To leave the issue of the Prioress's speech performance here, without pursuing the question of why Chaucer decided to make her an anti-Semite, would cut the Tales of Canterbury once again into a series of unrelated, isolated and detached utterances that have no connections to each other on a broader plane of interreactive unity. One way to overcome that recent critical tendency is to evaluate a focal point in the Man of Law's Tale to which the Prioress's anti-Semitic diatribe leads us. That point is built up out of the reaction the Sowdanesse of Surrye has to the news that her son intends to marry a Christian. Her murderous rage bears examination as the opposite side to the coin we have already spent in looking at the Prioress's bigotry, since Chaucer deliberately turns the sides around when he depicts Christian victims being slaughtered by Islamic bigots. Chaucer narrows the actual point of conflict over the Sowdan's decision to marry Custance, as far as his mother is concerned, to the not so simple fact that he and "his baronage/ And alle his liges sholde ycristned be" (II.239-240) before the marriage takes place. This occurrence is arranged by "tretys and embassardrie,/ And by the popes mediacioun,/ And al the chirche, and al the chivalrie" (II.233-235) of Europe's Christian community. Chaucer politicizes the marriage to its maximum degree by connecting it to the pope's mediation and suggesting that all the civil and religious authority of Christian society was involved in the negotiations for making the marriage. The stake Chaucer invests in the marriage is virtually absolute from a political and religious point of view.
The Sowdanesse, however, is not having any of the party. Her reaction to the plan, and to the accomplished fact of the union, is related in the following terms, when she says to her assembled advisors and supporters:
"Lordes," quod she, "ye knowen everichon,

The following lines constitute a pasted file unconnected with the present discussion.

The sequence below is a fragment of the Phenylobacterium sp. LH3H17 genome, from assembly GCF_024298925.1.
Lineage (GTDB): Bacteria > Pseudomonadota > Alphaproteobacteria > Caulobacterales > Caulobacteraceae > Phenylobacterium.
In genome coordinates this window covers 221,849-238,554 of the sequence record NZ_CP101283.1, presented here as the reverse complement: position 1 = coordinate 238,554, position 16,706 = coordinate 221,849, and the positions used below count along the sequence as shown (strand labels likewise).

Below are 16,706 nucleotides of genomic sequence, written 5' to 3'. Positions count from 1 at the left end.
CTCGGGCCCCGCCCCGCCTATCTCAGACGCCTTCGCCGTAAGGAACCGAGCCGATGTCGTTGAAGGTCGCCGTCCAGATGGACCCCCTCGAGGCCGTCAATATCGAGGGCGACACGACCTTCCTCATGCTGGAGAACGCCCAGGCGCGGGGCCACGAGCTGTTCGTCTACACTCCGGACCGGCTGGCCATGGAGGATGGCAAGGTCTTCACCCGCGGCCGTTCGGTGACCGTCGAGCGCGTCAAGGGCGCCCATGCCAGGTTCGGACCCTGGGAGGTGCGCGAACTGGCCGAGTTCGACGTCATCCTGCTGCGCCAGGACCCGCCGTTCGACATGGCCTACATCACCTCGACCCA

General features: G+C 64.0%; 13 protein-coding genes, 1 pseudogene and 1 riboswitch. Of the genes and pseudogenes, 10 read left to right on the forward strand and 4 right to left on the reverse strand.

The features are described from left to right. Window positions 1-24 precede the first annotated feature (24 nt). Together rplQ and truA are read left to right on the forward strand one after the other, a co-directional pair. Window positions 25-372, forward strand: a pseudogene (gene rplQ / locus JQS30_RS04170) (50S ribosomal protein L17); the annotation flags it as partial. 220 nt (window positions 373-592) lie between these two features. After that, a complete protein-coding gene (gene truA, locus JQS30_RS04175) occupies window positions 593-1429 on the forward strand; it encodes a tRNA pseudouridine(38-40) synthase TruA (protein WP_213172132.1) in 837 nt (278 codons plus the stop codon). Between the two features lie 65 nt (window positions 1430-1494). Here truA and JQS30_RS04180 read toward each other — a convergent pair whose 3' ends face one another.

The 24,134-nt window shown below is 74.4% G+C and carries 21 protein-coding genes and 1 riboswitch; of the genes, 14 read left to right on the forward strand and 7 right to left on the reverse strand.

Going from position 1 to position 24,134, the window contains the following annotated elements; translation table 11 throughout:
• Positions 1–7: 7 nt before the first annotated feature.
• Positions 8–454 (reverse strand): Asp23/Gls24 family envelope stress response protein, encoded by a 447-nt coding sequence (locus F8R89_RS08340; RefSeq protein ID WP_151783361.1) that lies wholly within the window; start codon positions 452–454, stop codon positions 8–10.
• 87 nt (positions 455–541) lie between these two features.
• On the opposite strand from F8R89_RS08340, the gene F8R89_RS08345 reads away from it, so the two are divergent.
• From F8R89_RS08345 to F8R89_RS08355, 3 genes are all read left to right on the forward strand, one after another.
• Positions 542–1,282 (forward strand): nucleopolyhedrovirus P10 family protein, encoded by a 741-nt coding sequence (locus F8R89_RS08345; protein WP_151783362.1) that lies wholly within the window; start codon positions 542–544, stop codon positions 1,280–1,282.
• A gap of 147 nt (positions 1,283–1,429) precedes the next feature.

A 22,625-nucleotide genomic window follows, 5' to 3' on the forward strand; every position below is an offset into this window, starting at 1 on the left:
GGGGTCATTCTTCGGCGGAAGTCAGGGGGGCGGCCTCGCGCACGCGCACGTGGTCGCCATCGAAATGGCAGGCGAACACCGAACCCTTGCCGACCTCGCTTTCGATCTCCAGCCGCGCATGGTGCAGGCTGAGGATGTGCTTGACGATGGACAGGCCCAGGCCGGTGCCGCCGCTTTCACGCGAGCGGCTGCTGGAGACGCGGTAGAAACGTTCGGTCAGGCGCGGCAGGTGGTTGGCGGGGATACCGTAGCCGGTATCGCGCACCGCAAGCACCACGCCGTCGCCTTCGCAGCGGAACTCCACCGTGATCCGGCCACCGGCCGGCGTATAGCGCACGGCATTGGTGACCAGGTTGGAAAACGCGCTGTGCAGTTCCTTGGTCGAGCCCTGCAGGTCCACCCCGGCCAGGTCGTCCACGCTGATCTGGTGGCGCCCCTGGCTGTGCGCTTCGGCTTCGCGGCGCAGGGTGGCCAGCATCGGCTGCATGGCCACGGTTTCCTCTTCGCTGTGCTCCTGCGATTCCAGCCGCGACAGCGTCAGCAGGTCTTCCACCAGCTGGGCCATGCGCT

How that my sone in point is for to lete
The hooly lawes of our Alkaron,
Yeven by Goddes message Makomete.
But oon avow to grete God I heete,
The lyf shal rather out of my body sterte
Or Makometes lawe out of myn herte!
"What sholde us tyden of this newe lawe
But thraldom to oure bodies and penance,
And afterward in helle to be drawe,
For we reneyed Mahoun oure creance?
But, lordes, wol ye maken assurance,
As I shal seyn, assentynge to my loore,
And I shal make us sauf for everemoore?" (II.329-343)
Characterizing this speech as the bigotry of an Islamic Sowdanesse toward a Christian threat of conversion may be to commit a serious error of interpretation in evaluating Chaucer's actual intent. Looking at this speech from an isolated point of view, taking its meaning without considering its possible connection to the Prioress's anti-Semitic diatribe, as a formalist criticism is likely to do, turns these words around to reflect what every Christian already always knows--Islam is evil; Christianity is good. Hence, it is only reasonable to expect and demand that a Semitic people in Syria abandon their evil beliefs and convert to Christianity so that a single member of their tribe can be married to the Christian daughter of the emperor of Rome. Here, however, Chaucer turns that easy assumption and obvious reality completely on its head by suggesting that Islamic people also have a "biblical" tradition ("Alkaron") given to them by a God who guarantees that they have just as much right, and just as much compulsion, to adhere to the law of Mohammed as Christians have to adhere to the law of Christ--eternal damnation being the reward if either side gives up its belief and betrays the prophet of its creed. Aside from the fact that this may be an heretical statement on Chaucer's part, how reasonable is it to expect an entire race of people (Semites everyone) to give up their honestly and passionately held beliefs, risking as any Christian would an eternal damnation for doing the same thing, simply to accommodate the hegemonic demands of Christ's church? This view is clearly expressed in Chaucer's text.
The Sowdanesse fashions her answer to that demand in these uncompromising terms:
"We shal first feyne us cristendom to take--
Coold water shal nat greve us but a lite!--
And I shal swich a feeste and revel make
That, as I trowe, I shal the Sowdan quite.
For thogh his wyf be cristned never so white,
She shal have nede to wasshe awey the rede,
Thogh she a font-ful water with hire lede." (II.351-257)